So You Can’t Get Your Qt Models to Work With QML?

This particular rant was started by my looking to divert my mind by answering a question on StackOverflow. Never ever ever go to StackOverflow. Kids today just don’t know squat and there is nothing you can do to help them. Let’s start with my initial response an a slightly improved image.

The gist of the issue

QML is just a hand polished turd. There is no polite way to put it. Qt made a desperate ploy to attract script kiddies in the iDiot phone market with QML. The problem is, by and large, script kiddies don’t know anything. They tend to be “self-taught” with far more emphasis on “self” than “taught.” No grounding in the fundamentals of application design and software development. They just want to hack.

They like scripting languages because you can “just hack” without rules. If you want to get an idea for just how much disinformation exists in the script kiddie world, check out the claims about Python being type safe.

Hopefully you will all click the link and look at the original question and code. Please do so now!

My Initial Response

This image may not be 100% accurate but it is how one must visualize things in their mind. You have three distinct lanes an object lives in when you introduce QML: C++, QML Engine, and JavaScript engine. Each and every one of those lanes believes beyond a shadow of a doubt that they control the life and death of the object.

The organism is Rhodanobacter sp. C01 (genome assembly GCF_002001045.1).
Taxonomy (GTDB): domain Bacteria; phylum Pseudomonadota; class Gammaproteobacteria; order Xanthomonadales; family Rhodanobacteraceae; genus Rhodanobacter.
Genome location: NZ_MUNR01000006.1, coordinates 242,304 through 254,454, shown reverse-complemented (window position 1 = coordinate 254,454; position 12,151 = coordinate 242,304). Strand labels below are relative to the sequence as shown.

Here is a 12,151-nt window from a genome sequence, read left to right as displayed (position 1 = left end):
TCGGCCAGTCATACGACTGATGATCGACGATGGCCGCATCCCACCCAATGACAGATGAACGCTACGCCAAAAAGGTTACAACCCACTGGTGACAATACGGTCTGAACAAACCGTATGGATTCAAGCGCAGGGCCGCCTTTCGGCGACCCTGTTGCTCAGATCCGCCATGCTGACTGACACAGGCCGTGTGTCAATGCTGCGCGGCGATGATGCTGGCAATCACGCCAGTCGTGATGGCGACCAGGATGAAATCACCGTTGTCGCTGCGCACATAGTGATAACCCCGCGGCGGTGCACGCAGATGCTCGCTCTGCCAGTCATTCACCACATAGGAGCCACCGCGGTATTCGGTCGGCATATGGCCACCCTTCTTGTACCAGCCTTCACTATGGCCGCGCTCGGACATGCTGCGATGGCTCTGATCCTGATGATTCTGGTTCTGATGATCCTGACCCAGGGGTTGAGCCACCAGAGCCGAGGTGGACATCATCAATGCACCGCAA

When you are just passing integers around that are passed by value, this is no issue. When you are passing QStrings around, because of the copy-on-write charter of Qt, this is only a minor issue. When you are passing real objects around, worse yet, complex containers of real objects, you have to understand this completely. The answer that “fixed” your problem really only masked it. You will find there is a lot of QML and JavaScript code out there that exists only to mask an application not respecting the lanes.

Had this application used an actual database there would be a fourth lane. Yes, SQLite provides an SQL interface and allows many things, but an actual database has an external engine providing shared access and controlling the life of cursors. SQLite files tend to be single user. Yes, multiple threads within your application can access it, but while your application is running you cannot open a terminal window and use command line tools to examine the database. Think of it more as a really nice indexed file system without sharing.